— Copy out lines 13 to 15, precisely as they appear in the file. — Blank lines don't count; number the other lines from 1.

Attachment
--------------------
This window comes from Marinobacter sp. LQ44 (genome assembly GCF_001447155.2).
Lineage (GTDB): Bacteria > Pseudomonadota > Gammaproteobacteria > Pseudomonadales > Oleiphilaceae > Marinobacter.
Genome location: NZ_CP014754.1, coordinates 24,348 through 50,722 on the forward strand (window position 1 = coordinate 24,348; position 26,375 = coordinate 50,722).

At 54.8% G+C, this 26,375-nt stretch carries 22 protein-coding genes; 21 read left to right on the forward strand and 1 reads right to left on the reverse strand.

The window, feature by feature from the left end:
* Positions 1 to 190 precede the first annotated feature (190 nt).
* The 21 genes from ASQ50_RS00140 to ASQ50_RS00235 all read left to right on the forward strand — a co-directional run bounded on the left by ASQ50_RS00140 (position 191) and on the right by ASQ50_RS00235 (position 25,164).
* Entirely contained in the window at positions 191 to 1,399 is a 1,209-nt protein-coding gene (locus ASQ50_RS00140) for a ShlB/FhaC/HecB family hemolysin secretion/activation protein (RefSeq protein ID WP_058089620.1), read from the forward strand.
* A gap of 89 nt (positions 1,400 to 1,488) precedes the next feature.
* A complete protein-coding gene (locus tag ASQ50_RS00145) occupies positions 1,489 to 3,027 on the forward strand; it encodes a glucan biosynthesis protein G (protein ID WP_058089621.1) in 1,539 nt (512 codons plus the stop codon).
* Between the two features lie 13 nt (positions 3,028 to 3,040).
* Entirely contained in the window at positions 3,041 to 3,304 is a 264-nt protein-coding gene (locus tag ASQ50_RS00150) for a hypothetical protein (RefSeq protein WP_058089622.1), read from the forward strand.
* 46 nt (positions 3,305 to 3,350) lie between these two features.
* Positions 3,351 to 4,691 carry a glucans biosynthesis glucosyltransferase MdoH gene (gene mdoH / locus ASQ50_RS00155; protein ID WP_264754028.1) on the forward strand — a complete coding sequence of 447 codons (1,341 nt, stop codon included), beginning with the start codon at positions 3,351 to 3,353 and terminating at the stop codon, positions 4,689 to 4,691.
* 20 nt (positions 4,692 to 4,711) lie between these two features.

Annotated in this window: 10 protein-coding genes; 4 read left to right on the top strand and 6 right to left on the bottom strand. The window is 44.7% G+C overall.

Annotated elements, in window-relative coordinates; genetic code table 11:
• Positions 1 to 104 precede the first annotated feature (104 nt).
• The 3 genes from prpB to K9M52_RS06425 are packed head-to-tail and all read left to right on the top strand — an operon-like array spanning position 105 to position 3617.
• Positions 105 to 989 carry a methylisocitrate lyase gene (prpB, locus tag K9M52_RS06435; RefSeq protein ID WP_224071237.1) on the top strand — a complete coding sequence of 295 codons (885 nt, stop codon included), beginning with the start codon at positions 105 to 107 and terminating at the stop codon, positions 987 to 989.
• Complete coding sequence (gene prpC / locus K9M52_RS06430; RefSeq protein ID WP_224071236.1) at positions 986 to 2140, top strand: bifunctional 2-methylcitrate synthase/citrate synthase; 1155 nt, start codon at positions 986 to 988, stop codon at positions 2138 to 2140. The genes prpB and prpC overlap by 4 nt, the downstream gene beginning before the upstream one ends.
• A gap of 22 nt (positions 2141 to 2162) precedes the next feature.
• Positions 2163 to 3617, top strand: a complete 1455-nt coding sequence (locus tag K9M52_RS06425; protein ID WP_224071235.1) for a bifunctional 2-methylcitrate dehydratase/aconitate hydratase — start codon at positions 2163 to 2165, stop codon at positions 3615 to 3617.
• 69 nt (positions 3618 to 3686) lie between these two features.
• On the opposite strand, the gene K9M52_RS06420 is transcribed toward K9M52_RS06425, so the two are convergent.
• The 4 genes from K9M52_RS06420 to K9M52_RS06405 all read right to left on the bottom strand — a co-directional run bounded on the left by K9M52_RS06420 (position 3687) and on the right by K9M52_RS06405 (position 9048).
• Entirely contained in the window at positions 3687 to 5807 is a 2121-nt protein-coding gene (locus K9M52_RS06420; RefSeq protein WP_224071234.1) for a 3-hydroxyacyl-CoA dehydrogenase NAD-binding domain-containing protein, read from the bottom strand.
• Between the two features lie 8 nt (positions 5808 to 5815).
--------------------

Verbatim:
* 46 nt (positions 3,305 to 3,350) lie between these two features.
* Positions 3,351 to 4,691 carry a glucans biosynthesis glucosyltransferase MdoH gene (gene mdoH / locus ASQ50_RS00155; protein ID WP_264754028.1) on the forward strand — a complete coding sequence of 447 codons (1,341 nt, stop codon included), beginning with the start codon at positions 3,351 to 3,353 and terminating at the stop codon, positions 4,689 to 4,691.
* 20 nt (positions 4,692 to 4,711) lie between these two features.